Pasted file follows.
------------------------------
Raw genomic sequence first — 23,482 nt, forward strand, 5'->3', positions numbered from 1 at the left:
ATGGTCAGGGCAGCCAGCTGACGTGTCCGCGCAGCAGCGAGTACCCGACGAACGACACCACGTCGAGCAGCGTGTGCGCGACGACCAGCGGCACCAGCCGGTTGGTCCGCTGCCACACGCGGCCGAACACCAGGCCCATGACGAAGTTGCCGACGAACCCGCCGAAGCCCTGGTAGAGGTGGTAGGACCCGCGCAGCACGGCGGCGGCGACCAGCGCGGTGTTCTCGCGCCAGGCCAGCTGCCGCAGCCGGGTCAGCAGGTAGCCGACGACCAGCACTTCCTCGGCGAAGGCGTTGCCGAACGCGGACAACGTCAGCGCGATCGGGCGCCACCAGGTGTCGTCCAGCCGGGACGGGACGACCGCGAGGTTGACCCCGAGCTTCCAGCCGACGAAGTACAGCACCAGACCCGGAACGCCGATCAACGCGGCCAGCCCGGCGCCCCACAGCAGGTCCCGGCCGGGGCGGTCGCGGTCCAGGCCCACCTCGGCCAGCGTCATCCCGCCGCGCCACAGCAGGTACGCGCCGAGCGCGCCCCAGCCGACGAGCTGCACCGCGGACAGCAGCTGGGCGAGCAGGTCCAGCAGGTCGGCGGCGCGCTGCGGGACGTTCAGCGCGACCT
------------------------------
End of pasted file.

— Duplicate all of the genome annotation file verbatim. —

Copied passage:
Raw genomic sequence first — 23,482 nt, forward strand, 5'->3', positions numbered from 1 at the left:
ATGGTCAGGGCAGCCAGCTGACGTGTCCGCGCAGCAGCGAGTACCCGACGAACGACACCACGTCGAGCAGCGTGTGCGCGACGACCAGCGGCACCAGCCGGTTGGTCCGCTGCCACACGCGGCCGAACACCAGGCCCATGACGAAGTTGCCGACGAACCCGCCGAAGCCCTGGTAGAGGTGGTAGGACCCGCGCAGCACGGCGGCGGCGACCAGCGCGGTGTTCTCGCGCCAGGCCAGCTGCCGCAGCCGGGTCAGCAGGTAGCCGACGACCAGCACTTCCTCGGCGAAGGCGTTGCCGAACGCGGACAACGTCAGCGCGATCGGGCGCCACCAGGTGTCGTCCAGCCGGGACGGGACGACCGCGAGGTTGACCCCGAGCTTCCAGCCGACGAAGTACAGCACCAGACCCGGAACGCCGATCAACGCGGCCAGCCCGGCGCCCCACAGCAGGTCCCGGCCGGGGCGGTCGCGGTCCAGGCCCACCTCGGCCAGCGTCATCCCGCCGCGCCACAGCAGGTACGCGCCGAGCGCGCCCCAGCCGACGAGCTGCACCGCGGACAGCAGCTGGGCGAGCAGGTCCAGCAGGTCGGCGGCGCGCTGCGGGACGTTCAGCGCGACCT